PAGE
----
Oct 6, 2018

U.S. trails behind Russia, China in organizing militarily in space

Illustration: Sarah Grillo/Axios

At his rallies, President Trump's base gets fired up about the creation of a Space Force. And behind the scenes, the Pentagon is pushing to stand it up on deadline. But publicly at least, it's not much more fleshed out than the idea.

The big picture: A stated objective of the new force is to pull together U.S. space operations — 90% of which remain under the Air Force — to defend satellite infrastructure and combat adversaries. But as of now, the U.S. is far behind its rivals in organizing militarily in space.

Between the lines: Russia has had sophisticated launch systems for decades, in addition to another that tracks objects more than 30,000 miles above the Earth, according to the CSIS 2018 Space Threat Assessment.

  • "Our main rivals in space have already begun reorganizations to elevate space within their military establishments," Todd Harrison, senior fellow at CSIS, told Axios.
  • Both China and Russia are working to field anti-satellite weapons "that could blind or damage sensitive space-based optical sensors, such as those used for remote sensing or missile defense," according to a February report from the Director of National Intelligence.
  • China recently launched an anti-satellite weapon useable against orbiting military, missile-warning and communication satellites, per the assessment.
  • The debris such a strike would produce could linger for generations and interfere with satellites.

What's next: The Pentagon and Air Force have separately estimated $8 billion and $13 billion budgets for these tasks over the next five years, respectively. They expect to complete a new U.S. Space Command by the end of this year, and to include the cost of standing up a space force in the President's 2020 Budget Request.

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Gov. Tim Walz to mobilize Minnesota's full National Guard

Photo: Steel Brooks/Anadolu Agency via Getty Images

Minnesota Gov. Tim Walz announced on Saturday he is activating the full National Guard to respond to street violence in Minneapolis that broke out during protests of a police encounter that left a black man, George Floyd, dead.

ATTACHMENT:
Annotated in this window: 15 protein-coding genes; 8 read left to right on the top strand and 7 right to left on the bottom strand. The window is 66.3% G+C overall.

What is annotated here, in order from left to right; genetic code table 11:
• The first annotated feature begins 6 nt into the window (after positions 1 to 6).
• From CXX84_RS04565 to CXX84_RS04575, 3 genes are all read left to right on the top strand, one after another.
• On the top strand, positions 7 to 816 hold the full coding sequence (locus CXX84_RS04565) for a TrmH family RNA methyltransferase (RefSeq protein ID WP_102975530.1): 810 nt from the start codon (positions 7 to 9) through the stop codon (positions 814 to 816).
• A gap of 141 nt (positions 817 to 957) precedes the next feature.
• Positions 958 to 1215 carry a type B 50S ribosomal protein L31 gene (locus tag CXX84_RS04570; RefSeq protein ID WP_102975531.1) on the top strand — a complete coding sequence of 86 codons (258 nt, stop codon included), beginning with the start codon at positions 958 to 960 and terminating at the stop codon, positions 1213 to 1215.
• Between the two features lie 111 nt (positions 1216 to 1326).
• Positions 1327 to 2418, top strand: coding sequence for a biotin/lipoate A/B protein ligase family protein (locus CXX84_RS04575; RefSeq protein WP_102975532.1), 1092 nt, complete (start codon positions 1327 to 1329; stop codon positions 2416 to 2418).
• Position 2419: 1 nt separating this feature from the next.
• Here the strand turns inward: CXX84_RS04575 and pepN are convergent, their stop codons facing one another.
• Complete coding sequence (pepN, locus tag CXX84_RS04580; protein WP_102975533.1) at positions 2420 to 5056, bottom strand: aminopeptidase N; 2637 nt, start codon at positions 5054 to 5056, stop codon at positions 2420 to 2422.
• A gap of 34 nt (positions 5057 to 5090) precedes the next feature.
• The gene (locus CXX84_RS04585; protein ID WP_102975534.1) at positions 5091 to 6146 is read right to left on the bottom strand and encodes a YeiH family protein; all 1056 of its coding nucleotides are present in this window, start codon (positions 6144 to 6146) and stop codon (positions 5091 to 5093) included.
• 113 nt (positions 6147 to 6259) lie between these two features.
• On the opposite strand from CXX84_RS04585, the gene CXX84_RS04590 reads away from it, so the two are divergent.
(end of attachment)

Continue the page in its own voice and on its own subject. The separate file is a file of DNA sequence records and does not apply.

Why it matters: This is the first time the state has activated the full National Guard since World War II. The Minnesota National Guard tweeted, "We are "all-in" to restore order and maintain and keep the peace in Minnesota." There are already around 700 National Guard troops in the city, and the order could bring another 1,000, The Star Tribune writes.

Go deeper...The aftermath of George Floyd's death: Everything you need to know

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Live updates: SpaceX attempts to launch NASA astronauts Saturday

SpaceX's Falcon 9 rocket on the launch pad. Photo: NASA/Joel Kowsky

At 3:22 p.m. ET today, SpaceX is expected to launch NASA astronauts Bob Behnken and Doug Hurley to the International Space Station for the first time.

Why it matters: The liftoff — should it go off without a hitch — will be the first time a private company has launched people to orbit. It will also bring crewed launches back to the U.S. for the first time in nine years, since the end of the space shuttle program.

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In photos: We've seen images like the protests in Minneapolis before

Photo: Kerem Yucel/AFP/MPI/Getty Images

The photos of protests around the country following the death of George Floyd during an encounter with Minneapolis police are hauntingly familiar. We’ve seen them many times before, going back decades.

Why it matters: "What is also unmistakable in the bitter protests in Minneapolis and around the country is the sense that the state is either complicit or incapable of effecting substantive change," Keeanga-Yamahtta Taylor, an assistant professor of African-American studies at Princeton University writes in the New York Times. The images that follow make all too clear how little has changed since the modern Civil Rights Movement began in the 1950s.